The debate surrounding the employment status of gig economy workers rumbles on after the Central Arbitration Committee (CAC) recently ruled that Deliveroo couriers are correctly classed as self-employed contractors.
Earlier this year, the Independent Workers Union of Great Britain (IWGB) asked Deliveroo to recognise it as a trades union representing the riders and to commence negotiations regarding their employment rights. When Deliveroo refused, the case was referred to the CAC, a government body overseeing collective disputes relating to UK labour. The IWGB argued that the food delivery company was depriving its couriers of basic employment protection, stating that their employment status was akin to that of a worker and as such they should be entitled to basic rights such as the National Minimum Wage and paid holiday.
A pivotal element in the CAC’s decision appeared to be a clause in Deliveroo’s employment contracts that granted riders the right to provide a “substitute” to perform a job for them. While not a certainty this is usually a strong indication that someone is self-employed and as a result is not entitled to collective bargaining rights. The CAC obviously agreed and concluded that the Deliveroo riders were self-employed.
Critics immediately slammed the verdict stating that Deliveroo intentionally manipulated the system by introducing the “substitution clause” into its contracts just 11 days prior to the hearing. However, a spokesperson for Deliveroo claimed in response that the company regularly reviews and revises contacts “to ensure that they reflect the reality of how riders work”. They further stated that their riders value the flexibility of being able to choose when and where they work and the company was pushing for employment laws to change to be able to offer the couriers sick pay and injury pay.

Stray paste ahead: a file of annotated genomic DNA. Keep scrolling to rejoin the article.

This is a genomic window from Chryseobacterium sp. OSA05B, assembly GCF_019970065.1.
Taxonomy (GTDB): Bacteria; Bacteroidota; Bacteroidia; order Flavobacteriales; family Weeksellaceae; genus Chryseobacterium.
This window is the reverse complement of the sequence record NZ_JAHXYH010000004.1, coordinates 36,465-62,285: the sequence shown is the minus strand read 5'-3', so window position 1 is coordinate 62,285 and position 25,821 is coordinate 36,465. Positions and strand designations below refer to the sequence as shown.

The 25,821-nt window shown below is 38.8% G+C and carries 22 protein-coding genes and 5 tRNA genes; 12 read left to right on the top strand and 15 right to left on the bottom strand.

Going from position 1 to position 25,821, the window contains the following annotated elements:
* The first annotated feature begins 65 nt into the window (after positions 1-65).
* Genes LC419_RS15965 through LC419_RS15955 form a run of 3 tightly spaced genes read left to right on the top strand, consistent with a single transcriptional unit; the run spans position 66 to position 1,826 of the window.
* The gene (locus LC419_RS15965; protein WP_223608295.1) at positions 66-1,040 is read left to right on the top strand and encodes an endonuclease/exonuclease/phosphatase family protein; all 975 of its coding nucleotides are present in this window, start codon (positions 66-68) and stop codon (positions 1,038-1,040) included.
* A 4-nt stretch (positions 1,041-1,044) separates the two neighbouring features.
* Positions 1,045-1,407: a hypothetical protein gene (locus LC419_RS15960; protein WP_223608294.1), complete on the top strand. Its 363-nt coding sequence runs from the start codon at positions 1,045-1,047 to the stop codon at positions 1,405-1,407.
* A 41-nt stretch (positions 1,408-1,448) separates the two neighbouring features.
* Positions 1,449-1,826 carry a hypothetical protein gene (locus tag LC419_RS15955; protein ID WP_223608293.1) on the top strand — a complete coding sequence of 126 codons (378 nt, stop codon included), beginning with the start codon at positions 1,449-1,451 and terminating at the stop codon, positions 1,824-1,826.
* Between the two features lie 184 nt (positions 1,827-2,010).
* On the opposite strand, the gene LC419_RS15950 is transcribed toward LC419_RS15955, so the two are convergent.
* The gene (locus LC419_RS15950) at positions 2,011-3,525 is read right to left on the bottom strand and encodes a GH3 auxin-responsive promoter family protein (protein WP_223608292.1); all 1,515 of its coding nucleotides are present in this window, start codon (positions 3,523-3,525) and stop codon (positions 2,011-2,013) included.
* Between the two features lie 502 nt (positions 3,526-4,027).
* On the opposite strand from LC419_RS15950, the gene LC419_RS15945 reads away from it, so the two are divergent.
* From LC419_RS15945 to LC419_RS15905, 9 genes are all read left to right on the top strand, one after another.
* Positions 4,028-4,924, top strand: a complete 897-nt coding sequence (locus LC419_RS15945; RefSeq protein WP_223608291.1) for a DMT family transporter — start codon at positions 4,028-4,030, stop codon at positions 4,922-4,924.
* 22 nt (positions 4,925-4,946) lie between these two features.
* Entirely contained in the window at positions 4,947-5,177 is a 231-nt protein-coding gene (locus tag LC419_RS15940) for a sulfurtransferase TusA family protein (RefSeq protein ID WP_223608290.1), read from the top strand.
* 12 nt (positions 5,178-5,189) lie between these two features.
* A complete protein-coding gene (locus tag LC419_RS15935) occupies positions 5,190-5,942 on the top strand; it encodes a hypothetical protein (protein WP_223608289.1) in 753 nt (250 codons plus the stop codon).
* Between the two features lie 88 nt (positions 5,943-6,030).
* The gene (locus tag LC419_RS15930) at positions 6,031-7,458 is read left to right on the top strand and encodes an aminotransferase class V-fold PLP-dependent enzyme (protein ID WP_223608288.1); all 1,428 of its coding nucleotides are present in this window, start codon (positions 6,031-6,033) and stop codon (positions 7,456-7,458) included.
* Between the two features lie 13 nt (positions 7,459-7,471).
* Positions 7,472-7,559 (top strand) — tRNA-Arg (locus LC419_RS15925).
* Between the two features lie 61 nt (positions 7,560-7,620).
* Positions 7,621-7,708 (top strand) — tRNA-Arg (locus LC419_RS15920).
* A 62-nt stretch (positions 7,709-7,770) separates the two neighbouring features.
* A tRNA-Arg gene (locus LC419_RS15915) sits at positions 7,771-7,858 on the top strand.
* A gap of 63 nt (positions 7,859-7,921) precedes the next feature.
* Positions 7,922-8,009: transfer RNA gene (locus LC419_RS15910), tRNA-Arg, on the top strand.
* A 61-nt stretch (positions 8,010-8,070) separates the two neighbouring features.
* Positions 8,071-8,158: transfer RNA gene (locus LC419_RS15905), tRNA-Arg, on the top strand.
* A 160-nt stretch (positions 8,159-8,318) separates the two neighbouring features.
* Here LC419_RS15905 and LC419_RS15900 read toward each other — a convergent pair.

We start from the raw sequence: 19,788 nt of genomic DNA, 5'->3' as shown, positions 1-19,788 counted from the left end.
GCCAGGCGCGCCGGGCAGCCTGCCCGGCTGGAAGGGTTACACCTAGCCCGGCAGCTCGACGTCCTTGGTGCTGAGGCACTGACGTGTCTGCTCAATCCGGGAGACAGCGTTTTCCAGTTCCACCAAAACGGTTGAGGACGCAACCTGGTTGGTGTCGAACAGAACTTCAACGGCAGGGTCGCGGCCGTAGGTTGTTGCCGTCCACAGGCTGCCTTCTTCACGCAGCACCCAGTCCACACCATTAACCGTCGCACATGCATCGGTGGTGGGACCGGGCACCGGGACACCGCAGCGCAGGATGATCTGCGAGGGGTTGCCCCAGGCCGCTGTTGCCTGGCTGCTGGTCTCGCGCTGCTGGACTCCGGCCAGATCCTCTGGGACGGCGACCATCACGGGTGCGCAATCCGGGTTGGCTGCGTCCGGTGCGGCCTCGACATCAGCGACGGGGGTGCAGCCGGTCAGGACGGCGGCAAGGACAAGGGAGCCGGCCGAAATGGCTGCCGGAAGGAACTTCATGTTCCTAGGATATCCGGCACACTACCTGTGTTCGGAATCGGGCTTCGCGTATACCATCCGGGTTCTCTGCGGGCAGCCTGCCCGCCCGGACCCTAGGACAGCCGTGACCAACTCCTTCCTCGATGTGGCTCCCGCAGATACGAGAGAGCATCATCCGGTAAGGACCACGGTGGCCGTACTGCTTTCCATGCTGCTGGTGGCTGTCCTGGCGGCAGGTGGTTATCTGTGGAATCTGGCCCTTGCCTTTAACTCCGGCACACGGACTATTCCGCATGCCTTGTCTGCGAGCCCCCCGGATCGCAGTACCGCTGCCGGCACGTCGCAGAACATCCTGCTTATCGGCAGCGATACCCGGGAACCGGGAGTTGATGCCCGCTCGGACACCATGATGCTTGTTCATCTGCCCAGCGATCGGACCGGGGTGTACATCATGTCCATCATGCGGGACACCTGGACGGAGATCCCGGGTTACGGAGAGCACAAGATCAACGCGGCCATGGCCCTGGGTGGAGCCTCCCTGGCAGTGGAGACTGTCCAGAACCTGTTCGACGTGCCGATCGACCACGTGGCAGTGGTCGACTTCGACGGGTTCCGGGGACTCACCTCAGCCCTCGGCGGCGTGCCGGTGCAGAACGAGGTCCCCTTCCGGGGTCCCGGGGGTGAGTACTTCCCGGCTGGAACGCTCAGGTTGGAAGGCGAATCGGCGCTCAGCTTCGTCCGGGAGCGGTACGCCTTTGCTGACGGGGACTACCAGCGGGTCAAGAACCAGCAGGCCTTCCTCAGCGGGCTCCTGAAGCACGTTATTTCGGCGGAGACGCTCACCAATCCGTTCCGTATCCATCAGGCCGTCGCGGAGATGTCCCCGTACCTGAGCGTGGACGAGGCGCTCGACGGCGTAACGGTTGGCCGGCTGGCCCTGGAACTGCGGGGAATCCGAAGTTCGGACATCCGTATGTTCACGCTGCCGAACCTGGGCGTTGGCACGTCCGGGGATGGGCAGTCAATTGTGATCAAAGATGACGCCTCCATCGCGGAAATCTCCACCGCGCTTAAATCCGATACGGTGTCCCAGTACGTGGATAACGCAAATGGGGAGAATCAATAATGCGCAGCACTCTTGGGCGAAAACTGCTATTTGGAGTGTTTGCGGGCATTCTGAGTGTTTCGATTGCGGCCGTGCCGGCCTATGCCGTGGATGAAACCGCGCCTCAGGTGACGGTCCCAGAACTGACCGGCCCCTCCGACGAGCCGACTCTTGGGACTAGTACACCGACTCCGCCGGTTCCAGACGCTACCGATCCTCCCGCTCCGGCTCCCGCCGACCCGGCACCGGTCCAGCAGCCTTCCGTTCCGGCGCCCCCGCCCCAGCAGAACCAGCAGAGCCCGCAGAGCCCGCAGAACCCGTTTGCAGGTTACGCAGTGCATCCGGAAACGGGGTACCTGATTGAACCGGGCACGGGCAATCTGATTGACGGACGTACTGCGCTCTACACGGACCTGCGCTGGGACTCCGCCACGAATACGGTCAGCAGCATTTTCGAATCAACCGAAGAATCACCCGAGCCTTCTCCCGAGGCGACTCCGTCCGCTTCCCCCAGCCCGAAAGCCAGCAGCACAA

Problems with the self-employed and the gig economy
Many firms acting under the gig economy umbrella have come under fire recently due to claims of “sweat-shop” conditions their workers have to endure to earn a basic living. The mounting problems sparked a nationwide review of employment practices in the UK (Good Work: The Taylor Review of Modern Working Practices) and whilst this strongly recommended the retention of flexible working patterns, it highlighted that in many cases the flexibility was one sided and therefore a baseline of protection was required across all forms of employment.
The CAC verdict may have delivered a blow to Deliveroo riders who wish to be treated as employees, however all is not lost. A similar case involving Taxi firm Uber led to the Employment Appeal Tribunal finding in favour of the drivers and re-classifying them as workers.
If you have any concerns or questions regarding your employment status or rights please contact us today and speak to a member of our specialist employment law solicitors.
The Backhouse Solicitors Team
Tel: 01245 893400